The fallen leaves of autumn are an asset, not a problem

They provide nutrients and help block winter weeds, so don’t put them in the lawn waste bin.

To leave or not to leave, that is the question.

It’s the time of year when gardeners must decide how they are going to manage their piles of leaves. I have observed two distinct groups over the years. One is the fastidious camp that constantly collects and removes leaves as fast as they fall. The other is the al natural camp, which prefers the more passive approach of letting the leaves fall where they may, just like Mother Nature does.

But before you decide which camp you want to be in, let’s talk about the importance of leaves in the garden.

Leaves are a huge resource for the garden. They are rich in nutrients, act as a blanket of insulation, block winter weeds and provide a hiding place for worms and bugs, which in turn provide winter food for birds.

Fallen leaves are a vital link in the cycle of nature. Over time, they build soils, prevent compaction from driving rains and minimize erosion on sloped ground.

Nobody in their right mind would think of removing leaves from the forest floor, yet we do it all the time in our gardens.

If you are of the “rake-em-up” camp, you need to remember that by removing your leaves you are depriving your soil of this replenishing opportunity, and therefore it is your responsibility to find some other way to replenish it yourself. You are going to have to bring in some compost and spread it on your beds once you have finished raking all the leaves.

If, on the other hand, you are of the “let-em-lie” camp, you will at least need to “organize” your leaves so they are not smothering your lawn or evergreen shrubs and perennials — plants that retain their leaves all winter long that need to breathe to function and see the light of day once in a while. Your leaves can be several inches deep, as long as they are not covering any foliage.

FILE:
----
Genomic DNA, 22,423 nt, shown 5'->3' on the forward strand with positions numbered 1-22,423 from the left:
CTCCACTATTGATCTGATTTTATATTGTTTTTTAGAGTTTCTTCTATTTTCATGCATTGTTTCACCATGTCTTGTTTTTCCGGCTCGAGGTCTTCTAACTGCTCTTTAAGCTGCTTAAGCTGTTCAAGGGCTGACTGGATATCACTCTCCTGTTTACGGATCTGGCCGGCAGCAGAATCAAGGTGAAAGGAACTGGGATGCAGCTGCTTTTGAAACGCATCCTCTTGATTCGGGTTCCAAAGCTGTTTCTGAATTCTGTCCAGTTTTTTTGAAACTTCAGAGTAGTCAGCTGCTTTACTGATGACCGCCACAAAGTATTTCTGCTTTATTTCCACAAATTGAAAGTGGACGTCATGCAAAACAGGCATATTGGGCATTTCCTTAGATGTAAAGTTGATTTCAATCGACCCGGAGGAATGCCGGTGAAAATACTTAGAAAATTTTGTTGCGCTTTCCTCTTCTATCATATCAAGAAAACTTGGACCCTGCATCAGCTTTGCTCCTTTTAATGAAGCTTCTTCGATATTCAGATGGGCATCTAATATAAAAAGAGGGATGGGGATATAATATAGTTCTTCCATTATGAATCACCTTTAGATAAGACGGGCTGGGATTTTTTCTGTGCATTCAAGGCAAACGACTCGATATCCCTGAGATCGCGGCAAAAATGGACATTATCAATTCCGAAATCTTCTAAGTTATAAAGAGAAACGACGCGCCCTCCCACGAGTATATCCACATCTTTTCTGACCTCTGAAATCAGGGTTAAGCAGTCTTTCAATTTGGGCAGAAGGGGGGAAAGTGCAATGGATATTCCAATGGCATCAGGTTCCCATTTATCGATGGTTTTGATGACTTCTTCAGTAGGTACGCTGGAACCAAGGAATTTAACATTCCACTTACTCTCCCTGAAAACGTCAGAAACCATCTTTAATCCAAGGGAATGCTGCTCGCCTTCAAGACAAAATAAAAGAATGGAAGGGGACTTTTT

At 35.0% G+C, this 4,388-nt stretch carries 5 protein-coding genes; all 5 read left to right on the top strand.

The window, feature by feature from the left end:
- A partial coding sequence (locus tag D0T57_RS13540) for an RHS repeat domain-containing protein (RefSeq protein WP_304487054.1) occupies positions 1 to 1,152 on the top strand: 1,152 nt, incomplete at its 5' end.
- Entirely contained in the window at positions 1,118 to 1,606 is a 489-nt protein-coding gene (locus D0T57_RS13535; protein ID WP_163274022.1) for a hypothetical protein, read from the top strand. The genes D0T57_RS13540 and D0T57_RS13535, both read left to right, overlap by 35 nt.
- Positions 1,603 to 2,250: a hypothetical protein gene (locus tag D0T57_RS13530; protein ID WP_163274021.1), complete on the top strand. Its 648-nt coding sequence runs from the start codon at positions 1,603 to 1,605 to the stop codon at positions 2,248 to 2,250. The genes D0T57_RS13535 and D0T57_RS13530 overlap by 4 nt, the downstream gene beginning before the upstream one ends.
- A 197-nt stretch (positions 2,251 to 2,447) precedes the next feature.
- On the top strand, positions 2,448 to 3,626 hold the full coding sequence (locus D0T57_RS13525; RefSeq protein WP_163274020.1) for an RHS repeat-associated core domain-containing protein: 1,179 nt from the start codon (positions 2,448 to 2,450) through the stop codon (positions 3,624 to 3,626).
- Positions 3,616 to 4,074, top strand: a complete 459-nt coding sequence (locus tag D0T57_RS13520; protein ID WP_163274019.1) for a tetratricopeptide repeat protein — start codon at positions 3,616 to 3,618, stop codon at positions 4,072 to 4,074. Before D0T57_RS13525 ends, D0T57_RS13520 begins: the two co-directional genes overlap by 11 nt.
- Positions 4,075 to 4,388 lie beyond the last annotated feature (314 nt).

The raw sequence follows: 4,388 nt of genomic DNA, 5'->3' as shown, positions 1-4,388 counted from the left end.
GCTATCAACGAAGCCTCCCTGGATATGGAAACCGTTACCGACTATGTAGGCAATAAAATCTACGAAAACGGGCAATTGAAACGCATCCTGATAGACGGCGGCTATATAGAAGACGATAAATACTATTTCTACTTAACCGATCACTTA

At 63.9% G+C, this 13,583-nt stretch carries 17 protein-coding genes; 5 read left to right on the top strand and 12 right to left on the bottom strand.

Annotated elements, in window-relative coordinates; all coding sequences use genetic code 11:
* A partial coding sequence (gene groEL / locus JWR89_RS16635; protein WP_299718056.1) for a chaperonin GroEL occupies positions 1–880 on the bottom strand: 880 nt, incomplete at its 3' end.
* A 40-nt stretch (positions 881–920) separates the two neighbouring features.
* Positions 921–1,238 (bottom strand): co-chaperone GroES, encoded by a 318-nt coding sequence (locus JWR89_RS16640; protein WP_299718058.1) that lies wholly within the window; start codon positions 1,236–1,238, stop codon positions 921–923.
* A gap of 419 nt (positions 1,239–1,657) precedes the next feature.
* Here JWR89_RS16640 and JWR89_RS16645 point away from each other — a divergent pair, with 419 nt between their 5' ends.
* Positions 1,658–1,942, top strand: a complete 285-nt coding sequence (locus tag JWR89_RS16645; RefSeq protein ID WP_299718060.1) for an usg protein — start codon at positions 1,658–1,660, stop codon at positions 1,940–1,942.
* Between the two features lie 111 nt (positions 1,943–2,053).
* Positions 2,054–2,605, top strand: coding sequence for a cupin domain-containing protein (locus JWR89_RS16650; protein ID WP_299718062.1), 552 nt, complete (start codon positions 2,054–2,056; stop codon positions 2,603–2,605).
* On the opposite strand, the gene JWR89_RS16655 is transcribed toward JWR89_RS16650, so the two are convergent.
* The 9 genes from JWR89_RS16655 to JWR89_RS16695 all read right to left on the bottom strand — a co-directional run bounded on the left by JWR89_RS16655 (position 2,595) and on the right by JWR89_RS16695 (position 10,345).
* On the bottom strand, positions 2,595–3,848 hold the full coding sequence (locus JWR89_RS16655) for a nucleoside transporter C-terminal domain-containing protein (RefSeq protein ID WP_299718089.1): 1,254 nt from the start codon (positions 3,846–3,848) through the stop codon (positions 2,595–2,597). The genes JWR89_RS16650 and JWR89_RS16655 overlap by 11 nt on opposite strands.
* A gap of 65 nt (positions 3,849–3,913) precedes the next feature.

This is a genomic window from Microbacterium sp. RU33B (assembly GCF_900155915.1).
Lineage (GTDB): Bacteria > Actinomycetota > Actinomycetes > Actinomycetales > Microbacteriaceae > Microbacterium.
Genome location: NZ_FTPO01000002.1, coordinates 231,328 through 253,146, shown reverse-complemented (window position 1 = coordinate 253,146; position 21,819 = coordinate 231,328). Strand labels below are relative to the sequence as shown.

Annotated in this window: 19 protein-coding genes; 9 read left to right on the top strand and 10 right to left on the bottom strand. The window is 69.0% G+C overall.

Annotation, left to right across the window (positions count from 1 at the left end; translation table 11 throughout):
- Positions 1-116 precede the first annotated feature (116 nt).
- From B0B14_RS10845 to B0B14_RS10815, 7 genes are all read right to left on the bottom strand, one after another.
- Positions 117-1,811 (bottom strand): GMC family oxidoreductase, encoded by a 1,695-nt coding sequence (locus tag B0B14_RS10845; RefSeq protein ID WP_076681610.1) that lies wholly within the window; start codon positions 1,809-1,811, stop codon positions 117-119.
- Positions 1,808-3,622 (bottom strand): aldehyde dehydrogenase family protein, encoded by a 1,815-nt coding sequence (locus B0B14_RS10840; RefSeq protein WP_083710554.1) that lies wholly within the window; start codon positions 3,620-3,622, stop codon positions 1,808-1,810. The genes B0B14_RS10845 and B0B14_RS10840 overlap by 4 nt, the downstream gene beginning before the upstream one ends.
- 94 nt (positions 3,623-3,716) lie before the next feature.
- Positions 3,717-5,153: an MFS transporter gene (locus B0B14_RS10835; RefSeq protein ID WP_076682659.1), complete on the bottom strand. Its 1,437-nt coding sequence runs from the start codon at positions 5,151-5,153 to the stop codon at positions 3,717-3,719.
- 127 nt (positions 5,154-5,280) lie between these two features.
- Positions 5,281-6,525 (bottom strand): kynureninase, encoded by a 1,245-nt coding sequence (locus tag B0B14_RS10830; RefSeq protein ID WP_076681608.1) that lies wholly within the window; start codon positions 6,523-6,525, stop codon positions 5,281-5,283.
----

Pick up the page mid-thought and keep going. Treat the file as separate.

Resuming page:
In my garden, I herd most of my leaves into some of my garden beds for the winter. The leaves stay there until mid-February, when I rake up what is left and put it in a compost pile. Removing the leaves at that time opens the soil to the air (and hopefully some sunshine), and helps to wake up the beds. By late April, after my plants have started to grow, I apply some organic fertilizer along with a new layer of compost and I am good for the season.

I have other beds where I do like to remove all the leaves because I want to plant bulbs and pansies, and the leaves just get in the way. In these beds, I will apply an organic fertilizer at the time of planting and, if needed, some additional compost to fluff up the soil and act as a mulch for the winter. These amendments take the place of the removed leaves and help keep my soils healthy.

Overall, we need to remember that leaves are a rich source of nutrients for our gardens and are an asset, not a liability. If you can’t stand the littered look, then at least top dress your beds with a layer of finished compost for the winter. If you prefer the natural look and are inclined to leave the leaves, then remove them from the lawn and any evergreen plants. You can decide in spring if you want to tidy up any more or just let nature take its course.

Steve Smith is the owner of Sunnyside Nursery in Marysville and can be reached at